Perhaps it was to be a renegade, or maybe it was just because I always liked Diigo better.
I figured eventually Diigo would simply shut its doors, having lost out to Delicious.com. But with the news Yahoo intends to shut down the famed bookmarking service Delicious.com, I decided to share why exactly I’ve always liked Diigo better, and you should consider it as a great replacement for Del.icio.us.
1. It’s just as good as Delicious. If your goal is to create an online, shareable library of bookmarks. I’ve never become an expert in social bookmarking sites (I figured there’s enough other niches online that pay better) so I’m sure there are reasons people preferred Delicious over Diigo beyond it always being much bigger than Diigo, but I personally never found any good ones.
2. It’s very easy to share content, regardless of what browser you’re using.
3. It’s simple to import bookmarks from Delicious or any other bookmarking site.
4. It’s easy to tweet out or share via e-mail or Facebook something you just bookmarked with built in Diigo tools.
5. It’s a great for online research. Whether you live online as a marketer, blogger, or simply want to bookmark popular sites, Diigo not only allows you to bookmark the page, but you can highlight specific pieces of text, and add notes to the text. This was a big advantage I always felt over using Delicious. The bookmarks themselves and the annotations you make can remain public or private. I will say however, that I’ve never found public notes from others to ever be helpful. Much of it is sophomoric chit chat. Thankfully, you can adjust your settings so you don’t see the notes from others.
6. Annotations and highlights eliminate the issue of bookmarking a page, and later returning to it without remembering why you opted to bookmark it in the first place, or having to dig around to find the quote or piece of data you wanted to return to.
7. You can create special list of bookmarks, and share it with only specific groups on the site. I use this feature a lot for websites I want to share with my staff, but don’t want the whole world to know I’m bookmarking. For example, I have a list dedicated to client competitor websites, and another to online tools I use constantly.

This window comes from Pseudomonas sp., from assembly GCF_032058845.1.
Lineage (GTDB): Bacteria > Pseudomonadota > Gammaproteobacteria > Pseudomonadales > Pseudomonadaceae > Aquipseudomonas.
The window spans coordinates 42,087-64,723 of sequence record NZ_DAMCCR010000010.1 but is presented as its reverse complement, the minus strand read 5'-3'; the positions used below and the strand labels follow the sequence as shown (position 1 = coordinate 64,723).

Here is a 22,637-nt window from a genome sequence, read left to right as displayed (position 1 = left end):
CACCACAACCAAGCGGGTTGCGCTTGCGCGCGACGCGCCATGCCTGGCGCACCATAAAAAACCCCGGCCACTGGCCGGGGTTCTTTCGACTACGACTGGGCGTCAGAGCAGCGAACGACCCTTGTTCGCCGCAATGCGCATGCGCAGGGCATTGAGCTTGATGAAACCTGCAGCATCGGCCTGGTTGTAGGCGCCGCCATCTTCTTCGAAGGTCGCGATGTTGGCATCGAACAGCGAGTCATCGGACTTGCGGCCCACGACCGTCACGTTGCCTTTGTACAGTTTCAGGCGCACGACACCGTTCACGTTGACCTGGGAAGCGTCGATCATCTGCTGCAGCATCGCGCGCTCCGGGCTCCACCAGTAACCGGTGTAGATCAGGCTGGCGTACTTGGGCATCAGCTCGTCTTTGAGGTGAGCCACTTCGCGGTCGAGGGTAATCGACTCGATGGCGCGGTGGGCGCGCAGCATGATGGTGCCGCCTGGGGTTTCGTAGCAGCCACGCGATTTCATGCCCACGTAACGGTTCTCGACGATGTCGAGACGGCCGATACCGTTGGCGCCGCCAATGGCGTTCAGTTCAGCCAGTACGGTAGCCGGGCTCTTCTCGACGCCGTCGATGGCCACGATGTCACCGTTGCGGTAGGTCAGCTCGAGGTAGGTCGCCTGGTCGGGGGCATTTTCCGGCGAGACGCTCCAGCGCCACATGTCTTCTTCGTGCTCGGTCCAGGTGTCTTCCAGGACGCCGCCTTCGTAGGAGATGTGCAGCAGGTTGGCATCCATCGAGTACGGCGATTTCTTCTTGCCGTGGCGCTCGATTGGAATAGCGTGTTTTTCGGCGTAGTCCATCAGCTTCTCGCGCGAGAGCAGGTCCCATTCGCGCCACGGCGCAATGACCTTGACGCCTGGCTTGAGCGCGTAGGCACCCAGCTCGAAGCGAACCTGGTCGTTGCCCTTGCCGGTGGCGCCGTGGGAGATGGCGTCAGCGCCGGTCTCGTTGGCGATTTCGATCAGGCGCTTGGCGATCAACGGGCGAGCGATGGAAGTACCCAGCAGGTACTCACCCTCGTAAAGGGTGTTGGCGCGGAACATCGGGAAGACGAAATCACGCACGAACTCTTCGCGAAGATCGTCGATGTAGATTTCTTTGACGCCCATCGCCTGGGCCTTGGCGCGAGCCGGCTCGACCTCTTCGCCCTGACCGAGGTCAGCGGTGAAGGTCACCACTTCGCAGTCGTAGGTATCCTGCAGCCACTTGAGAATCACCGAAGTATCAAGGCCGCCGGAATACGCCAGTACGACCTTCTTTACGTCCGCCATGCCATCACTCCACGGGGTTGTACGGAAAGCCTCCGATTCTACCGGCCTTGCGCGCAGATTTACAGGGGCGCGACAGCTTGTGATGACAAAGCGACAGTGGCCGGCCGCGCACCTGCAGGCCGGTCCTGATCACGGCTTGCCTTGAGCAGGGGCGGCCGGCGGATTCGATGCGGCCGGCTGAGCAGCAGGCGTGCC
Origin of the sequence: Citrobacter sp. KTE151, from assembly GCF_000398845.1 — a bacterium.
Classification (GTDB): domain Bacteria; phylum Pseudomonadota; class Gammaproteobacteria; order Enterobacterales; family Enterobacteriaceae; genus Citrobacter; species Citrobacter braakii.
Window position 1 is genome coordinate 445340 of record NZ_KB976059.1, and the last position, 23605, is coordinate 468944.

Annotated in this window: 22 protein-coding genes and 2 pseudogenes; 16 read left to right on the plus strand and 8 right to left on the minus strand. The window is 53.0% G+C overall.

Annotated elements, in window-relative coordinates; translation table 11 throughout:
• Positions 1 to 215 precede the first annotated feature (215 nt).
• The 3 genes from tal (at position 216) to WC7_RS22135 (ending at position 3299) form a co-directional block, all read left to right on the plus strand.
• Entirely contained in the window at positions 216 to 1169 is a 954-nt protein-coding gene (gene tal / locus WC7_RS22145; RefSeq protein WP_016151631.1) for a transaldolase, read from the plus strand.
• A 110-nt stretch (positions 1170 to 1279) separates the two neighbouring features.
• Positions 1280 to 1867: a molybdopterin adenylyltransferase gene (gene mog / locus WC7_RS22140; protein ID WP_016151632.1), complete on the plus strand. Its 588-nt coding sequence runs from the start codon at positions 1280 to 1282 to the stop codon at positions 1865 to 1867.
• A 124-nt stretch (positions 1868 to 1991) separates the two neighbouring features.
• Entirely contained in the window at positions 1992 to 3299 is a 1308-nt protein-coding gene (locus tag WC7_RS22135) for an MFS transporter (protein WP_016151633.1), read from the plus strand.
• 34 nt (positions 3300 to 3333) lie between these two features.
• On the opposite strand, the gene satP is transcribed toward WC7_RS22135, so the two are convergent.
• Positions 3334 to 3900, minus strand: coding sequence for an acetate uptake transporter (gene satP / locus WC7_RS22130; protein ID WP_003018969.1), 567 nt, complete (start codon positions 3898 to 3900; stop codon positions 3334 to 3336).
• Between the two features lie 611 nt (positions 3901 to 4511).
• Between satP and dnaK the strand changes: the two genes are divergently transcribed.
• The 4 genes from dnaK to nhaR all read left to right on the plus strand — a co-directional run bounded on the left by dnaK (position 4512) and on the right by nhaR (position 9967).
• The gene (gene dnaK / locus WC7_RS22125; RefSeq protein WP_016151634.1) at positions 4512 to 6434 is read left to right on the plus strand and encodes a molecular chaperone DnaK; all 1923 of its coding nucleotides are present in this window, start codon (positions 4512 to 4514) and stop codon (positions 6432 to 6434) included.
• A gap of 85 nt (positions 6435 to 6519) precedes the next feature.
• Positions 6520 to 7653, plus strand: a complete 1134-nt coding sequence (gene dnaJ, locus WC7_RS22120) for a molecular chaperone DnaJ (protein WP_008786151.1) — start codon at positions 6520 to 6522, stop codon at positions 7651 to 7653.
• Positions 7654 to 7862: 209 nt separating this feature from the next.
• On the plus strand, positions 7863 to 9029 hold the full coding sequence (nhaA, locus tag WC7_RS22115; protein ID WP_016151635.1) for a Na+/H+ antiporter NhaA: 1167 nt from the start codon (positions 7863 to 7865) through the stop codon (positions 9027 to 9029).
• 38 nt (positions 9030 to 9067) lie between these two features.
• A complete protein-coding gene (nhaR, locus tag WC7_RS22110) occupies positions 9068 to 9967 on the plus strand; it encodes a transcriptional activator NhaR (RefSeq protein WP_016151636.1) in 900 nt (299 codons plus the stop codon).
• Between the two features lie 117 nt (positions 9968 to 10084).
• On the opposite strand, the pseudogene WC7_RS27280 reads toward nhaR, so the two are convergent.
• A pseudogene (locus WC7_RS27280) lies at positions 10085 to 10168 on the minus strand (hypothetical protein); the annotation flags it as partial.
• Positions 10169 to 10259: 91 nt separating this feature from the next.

8. You can get a RSS feed of your bookmarks, in case you want to quickly look at the last dozen or so bookmarks you’ve added.
9. The directories can both open up as a full web page, or just a sidebar extension. The sidebar also allows you to search and browse not just your bookmarks, but those of your friends’, and probably a whole lot more.
10. The search function and tags system works really well.
11. You can bookmark individual tweets, which to me remains downright amazing.
12. If Delicious.com users move en masse over to Diigo, the benefits of being able to search everyone else’s bookmarks will stay intact as well. That’s one of the best aspects of Delicious.com, that you can on one site essentially see what everyone else is finding useful.
13. And naturally, on Diigo there’s also a front page where you can see all the newest bookmarks posted, along with most popular tags.
14. They have versions for Android, iPhone and iPad
15. There’s a great bookmark toolbar that handles all the tasks I’ve mentioned above, and some version of it works with all browsers, including Rock Melt and Google Chrome.
16. Perhaps one of the best reasons to use Diigo is that the tool searches the full text of entire web pages you’ve bookmarked as well. If you have 75 documents stored on a single topic, and you want to find a single quote within those documents, you can search all of them simultaneously.This is something not available on every other social bookmarking service. ”…and because Diigo stores the highlights, annotations, and text on its own servers, it delivers,” wrote social media expert and author Tamar Weinberg, in her excellent book titled “The New Community Rules: Marketing On The Social Web.”(Not an affiliate link)
17. And maybe this is the best aspect of Diigo: There’s a professional version (which I haven’t used), which means they’re less likely to go under because they’re hopefully making enough money to remain afloat.
I’m sure others will chime in with better reasons and perhaps better online bookmarking systems. But if you’re like most people who frequently use the web, you want a good, stable, free way to keep your bookmarks online, keep some of them private, others public, and potentially share a selection within a core group of coworkers. Diigo does that and a whole lot more.
It’s the L.L. Bean of the social bookmarking world. Not too fancy, but embodies a certain kind of quiet coolness.
While Diigo has a lot of social sharing functions, I’d argue it caters more to people who like to bookmark things, than socialize on a bookmarking site. If that’s your goal, Stumble Upon is probably a better fit.
Want to learn more? Here’s a screen capture video that walks you through all Diigo has to offer.
So what are your thoughts on where Delicious.com fans should hang their hats?
Feel free to connect with me as well on Diigo: at http://www.diigo.com/user/patrickgarmoe